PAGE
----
Any data stored there may be vulnerable to cross-site scripting. If an attacker can run JavaScript on your website, they can retrieve all the data you've stored in localStorage and send it off to their own domain. This means anything sensitive you've got in localStorage (like a user's session data) can be compromised. If your website is truly secure and no attacker can run JavaScript code on your website then you are technically safe, but in reality that is incredibly hard to achieve.

Stop using localStorage for sensitive data

The only situation in which you should use localStorage: when you need to store some publicly available information that is not at all sensitive, doesn't need to be used in a high-performance app, isn't larger than 5MB, and consists of purely string data.

Any authentication your application requires can be bypassed by a user with local privileges to the machine on which the data is stored. Therefore, it's recommended not to store any sensitive information in local storage.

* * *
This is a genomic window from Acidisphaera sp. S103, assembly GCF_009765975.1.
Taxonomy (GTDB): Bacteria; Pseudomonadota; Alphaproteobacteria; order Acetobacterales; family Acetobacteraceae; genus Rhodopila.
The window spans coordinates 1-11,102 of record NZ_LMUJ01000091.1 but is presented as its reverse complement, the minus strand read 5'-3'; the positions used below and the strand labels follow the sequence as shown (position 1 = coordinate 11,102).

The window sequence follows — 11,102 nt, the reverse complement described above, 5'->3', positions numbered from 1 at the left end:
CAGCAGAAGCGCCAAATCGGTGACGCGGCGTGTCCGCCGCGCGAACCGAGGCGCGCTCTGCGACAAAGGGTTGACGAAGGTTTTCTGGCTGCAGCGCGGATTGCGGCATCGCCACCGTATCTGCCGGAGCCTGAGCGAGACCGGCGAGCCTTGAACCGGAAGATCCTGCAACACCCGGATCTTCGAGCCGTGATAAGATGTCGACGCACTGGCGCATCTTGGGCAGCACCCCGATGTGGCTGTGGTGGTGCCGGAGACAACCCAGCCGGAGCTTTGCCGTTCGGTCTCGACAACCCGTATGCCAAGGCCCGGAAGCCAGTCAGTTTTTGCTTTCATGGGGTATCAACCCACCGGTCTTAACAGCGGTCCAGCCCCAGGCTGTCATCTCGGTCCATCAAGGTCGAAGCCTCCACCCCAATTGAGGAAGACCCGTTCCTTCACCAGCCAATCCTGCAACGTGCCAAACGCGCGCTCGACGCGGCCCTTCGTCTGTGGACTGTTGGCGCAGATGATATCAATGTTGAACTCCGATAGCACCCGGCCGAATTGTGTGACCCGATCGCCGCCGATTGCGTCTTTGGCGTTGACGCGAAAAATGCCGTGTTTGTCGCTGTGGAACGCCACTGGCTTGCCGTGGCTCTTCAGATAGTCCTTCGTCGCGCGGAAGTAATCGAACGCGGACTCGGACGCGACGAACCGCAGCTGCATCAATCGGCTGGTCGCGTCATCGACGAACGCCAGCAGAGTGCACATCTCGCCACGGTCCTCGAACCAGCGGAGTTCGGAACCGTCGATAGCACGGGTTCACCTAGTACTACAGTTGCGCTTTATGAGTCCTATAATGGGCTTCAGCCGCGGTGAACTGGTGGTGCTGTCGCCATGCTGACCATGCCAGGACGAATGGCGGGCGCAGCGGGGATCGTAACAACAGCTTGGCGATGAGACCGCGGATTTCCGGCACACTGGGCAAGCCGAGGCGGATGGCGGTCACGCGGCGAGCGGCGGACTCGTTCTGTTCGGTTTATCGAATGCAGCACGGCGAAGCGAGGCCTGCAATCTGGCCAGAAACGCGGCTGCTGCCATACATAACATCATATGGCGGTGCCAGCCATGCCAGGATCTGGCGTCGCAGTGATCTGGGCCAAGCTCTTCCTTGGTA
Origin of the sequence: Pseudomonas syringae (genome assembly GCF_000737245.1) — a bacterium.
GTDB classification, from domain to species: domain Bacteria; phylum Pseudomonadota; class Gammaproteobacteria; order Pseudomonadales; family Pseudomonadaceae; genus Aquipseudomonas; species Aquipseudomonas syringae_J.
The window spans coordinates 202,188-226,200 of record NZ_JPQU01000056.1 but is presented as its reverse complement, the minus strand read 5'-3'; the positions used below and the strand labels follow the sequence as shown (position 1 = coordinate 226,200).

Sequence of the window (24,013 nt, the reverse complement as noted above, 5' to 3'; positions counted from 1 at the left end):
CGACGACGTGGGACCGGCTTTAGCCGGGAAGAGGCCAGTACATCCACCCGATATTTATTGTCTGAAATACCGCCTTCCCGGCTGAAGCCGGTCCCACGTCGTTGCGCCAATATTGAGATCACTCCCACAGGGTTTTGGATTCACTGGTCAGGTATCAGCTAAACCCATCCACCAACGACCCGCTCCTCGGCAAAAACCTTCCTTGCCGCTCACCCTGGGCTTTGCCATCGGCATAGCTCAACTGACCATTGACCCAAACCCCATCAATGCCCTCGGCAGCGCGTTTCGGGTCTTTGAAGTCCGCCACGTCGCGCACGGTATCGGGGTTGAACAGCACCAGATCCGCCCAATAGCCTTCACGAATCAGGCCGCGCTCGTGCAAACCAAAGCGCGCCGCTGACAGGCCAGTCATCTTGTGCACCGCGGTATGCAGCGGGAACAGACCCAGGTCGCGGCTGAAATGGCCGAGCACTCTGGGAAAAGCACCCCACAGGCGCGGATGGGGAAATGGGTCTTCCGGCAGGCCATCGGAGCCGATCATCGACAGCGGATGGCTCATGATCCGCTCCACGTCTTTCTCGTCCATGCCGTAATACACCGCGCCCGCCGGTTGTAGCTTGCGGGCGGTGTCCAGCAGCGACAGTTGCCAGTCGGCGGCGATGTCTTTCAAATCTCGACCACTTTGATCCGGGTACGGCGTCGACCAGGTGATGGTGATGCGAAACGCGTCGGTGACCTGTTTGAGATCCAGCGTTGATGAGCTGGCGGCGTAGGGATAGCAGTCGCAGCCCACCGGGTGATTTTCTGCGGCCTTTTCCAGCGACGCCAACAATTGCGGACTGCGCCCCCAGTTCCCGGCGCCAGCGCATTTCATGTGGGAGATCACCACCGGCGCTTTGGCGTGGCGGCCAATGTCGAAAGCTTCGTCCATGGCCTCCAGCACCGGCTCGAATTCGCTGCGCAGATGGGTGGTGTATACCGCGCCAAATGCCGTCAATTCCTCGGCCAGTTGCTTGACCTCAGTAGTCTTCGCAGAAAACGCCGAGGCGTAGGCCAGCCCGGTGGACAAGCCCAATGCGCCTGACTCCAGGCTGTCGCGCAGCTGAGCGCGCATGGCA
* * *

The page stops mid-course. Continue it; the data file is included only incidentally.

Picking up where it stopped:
This is also true for cookies, these can be trivially tampered with by the user, and data can also be read from them in plain text - so if you are wanting to store sensitive data then the session is really your only option. If you are not using SSL, cookie information can also be intercepted in transit, especially on a public Wi-Fi.

On the positive side, cookies can have a degree of protection applied from security risks like Cross-Site Scripting (XSS)/Script injection by setting an HttpOnly flag which means modern (supporting) browsers will prevent access to the cookies and values from JavaScript (this will also prevent your own, legitimate, JavaScript from accessing them). This is especially important with authentication cookies, which are used to store a token containing details of the user who is logged in - if you have a copy of that cookie then for all intents and purposes you become that user as far as the web application is concerned, and have the same access to data and functionality the user has.